Embodied carbon is the carbon dioxide (CO₂) emissions associated with materials and construction processes through the lifecycle of a building or infrastructure. In 2019, Jeff Hines and Laura Hines-Pierce, co-CEOs of Houston-based building developer Hines, tasked executive vice president Jerry Lea, who was instrumental in LEED core-and-shell rating system development in 2002 and 2003, to come up with a program to cut the firm’s embodied carbon and help it prepare for environmental and corporate governance.

What eventually emerged from the two-year process was the Hines Embodied Carbon Reduction Guide. “It’s a challenging issue because every market is different with its knowledge of what embodied carbon is,” Lea says of robust construction materials markets from which Hines’s contractors purchase. “We’ve tried very hard to start educating both ourselves and others.”

Hines worked with Seattle-based structural engineering firm Magnusson Klemencic Associates (MKA) to develop the guide that can be used to educate development partners, investors, tenants, clients, design teams, contractors, subcontractors and material suppliers about the importance of reducing embodied carbon.

Many recommendations in the guide involve the biggest factors in a building’s carbon footprint, such as how steel or concrete in its floors is created. That is where the Hines position as a developer and building owner working with major tenants was helpful to convince materials suppliers to join the effort with their own supply chains.

Salesforce Tower in Chicago was designed with the recommendations from the guide in mind. Using 65-ksi steel as its new design baseline, MKA was able to reduce the column sizes in the tower by 30% compared to 50-ksi steel and saved one to three hours of preheat time to help achieve a 9% reduction in steel on the project. Both Nucor, which supplied the Salesforce steel, and ArcelorMittal produce a 65-ksi product, which helped with competitive bidding.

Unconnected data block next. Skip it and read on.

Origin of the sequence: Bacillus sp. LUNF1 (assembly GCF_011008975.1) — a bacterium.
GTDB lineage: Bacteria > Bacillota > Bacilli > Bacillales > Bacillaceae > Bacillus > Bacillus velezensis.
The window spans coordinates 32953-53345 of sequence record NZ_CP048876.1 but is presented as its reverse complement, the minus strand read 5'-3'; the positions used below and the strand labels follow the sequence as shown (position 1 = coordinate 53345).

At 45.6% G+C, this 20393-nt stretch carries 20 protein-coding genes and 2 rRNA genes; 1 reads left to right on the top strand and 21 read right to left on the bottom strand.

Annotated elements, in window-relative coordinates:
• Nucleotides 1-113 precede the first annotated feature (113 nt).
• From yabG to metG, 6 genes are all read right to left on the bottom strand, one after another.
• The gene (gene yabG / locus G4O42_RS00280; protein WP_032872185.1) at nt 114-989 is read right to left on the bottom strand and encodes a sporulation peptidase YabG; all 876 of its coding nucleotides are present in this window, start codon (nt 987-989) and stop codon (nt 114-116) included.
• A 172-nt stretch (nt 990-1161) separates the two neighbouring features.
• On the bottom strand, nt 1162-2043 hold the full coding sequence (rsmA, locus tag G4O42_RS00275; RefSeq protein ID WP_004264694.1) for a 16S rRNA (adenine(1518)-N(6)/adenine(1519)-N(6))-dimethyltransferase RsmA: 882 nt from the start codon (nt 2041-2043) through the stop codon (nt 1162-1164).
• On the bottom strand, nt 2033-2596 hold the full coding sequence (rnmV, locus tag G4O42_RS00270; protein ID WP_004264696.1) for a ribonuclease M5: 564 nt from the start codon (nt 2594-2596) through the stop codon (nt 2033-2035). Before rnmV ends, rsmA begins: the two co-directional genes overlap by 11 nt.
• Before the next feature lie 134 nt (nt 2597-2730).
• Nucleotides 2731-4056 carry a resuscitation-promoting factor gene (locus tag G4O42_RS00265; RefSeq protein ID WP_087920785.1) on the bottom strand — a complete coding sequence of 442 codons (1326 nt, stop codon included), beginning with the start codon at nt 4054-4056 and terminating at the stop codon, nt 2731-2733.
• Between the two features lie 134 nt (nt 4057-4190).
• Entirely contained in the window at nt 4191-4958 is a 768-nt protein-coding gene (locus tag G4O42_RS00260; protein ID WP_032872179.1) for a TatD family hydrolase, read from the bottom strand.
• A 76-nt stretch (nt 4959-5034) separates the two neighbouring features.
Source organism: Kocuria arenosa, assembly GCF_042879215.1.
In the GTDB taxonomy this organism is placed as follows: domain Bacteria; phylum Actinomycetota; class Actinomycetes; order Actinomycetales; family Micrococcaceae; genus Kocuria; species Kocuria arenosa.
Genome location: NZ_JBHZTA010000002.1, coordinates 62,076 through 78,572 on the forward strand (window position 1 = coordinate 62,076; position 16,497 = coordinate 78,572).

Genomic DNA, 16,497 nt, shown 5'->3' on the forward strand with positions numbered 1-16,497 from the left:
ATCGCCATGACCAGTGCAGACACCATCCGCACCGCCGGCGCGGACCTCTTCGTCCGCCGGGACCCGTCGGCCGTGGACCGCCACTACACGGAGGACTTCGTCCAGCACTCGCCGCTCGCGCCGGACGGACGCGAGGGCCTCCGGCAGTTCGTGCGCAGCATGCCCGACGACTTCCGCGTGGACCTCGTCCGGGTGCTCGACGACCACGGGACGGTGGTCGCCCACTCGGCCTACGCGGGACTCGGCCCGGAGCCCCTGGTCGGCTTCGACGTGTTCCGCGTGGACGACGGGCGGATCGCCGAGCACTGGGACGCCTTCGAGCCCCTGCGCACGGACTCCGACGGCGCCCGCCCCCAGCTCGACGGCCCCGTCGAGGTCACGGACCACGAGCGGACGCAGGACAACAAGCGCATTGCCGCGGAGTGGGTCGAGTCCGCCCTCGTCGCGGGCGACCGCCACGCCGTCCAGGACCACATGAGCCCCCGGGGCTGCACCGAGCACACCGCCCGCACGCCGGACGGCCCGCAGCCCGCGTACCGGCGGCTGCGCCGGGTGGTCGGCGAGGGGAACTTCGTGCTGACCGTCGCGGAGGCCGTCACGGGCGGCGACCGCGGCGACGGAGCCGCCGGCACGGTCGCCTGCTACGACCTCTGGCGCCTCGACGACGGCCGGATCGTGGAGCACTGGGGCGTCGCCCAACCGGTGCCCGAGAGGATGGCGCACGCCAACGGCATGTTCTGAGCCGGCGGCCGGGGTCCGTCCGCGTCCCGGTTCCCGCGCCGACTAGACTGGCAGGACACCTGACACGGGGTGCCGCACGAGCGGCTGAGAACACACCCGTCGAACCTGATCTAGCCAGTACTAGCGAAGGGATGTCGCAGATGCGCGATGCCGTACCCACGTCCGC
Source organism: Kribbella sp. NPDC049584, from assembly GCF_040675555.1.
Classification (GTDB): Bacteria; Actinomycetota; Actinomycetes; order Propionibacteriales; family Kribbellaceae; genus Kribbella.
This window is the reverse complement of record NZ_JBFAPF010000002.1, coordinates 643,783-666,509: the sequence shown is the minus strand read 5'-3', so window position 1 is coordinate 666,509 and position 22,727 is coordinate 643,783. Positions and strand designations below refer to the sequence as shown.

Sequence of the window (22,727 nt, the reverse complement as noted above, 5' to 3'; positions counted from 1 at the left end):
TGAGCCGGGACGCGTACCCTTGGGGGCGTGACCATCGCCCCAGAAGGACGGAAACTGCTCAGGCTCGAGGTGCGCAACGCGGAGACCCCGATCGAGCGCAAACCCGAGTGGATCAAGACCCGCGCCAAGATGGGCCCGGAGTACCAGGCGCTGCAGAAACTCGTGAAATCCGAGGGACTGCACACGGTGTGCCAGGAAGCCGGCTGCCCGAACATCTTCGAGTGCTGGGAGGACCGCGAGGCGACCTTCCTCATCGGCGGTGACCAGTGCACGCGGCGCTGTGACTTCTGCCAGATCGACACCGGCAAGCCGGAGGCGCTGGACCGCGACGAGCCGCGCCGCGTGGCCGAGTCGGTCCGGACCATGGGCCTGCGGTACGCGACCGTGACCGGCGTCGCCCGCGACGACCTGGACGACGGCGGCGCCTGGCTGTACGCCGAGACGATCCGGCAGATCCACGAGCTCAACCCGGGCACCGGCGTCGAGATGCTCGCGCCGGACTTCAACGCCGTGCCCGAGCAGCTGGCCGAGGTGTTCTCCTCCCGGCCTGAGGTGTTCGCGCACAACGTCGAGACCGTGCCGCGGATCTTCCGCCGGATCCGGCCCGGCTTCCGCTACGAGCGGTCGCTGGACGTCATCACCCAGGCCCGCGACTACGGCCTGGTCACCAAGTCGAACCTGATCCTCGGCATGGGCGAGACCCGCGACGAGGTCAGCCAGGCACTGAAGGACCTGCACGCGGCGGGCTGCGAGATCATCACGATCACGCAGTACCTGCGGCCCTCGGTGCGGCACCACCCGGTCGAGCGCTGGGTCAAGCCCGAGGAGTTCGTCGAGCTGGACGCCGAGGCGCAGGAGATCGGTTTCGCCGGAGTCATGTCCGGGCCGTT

Lea asked MKA chairman and CEO Ron Klemencic and his firm to help with the recommendations for the Embodied Reduction Guide in 2019. “There was this convergence of Hines as kind of the nexus of delivering the technical content to better clients who are asking these questions [about embodied carbon],” Klemencic says. The developer “saw this as a particular moment in time where it could really make an impact.”

Klemencic adds that “not dissimilar to the road Hines had traveled prior to embodied carbon, Gerald Hines, the founder of the company, was a mechanical engineer by training, and through his entire career spent a lot of energy and focus on the energy efficiency of their buildings.”

Today, Hines has added a vice president of carbon strategy, Michael Izzo, who is responsible for leading the developer’s efforts to assess its carbon emissions and create the strategy to set and achieve its science-based targets. He works directly with Lea and the Hines team in shaping the company’s efforts to use its market clout to reduce the embodied carbon in its buildings and achieve other sustainability goals.

“There’s actually someone on the investment committee who’s making decisions based on environmental criteria,” Izzo says. “The second thing in the embodied carbon space, the first iteration of the guide was absolutely great and has created some real waves.” He says that in its next version, the carbon team is going to hire someone dedicated to embodied carbon to look at the long-term strategic vision.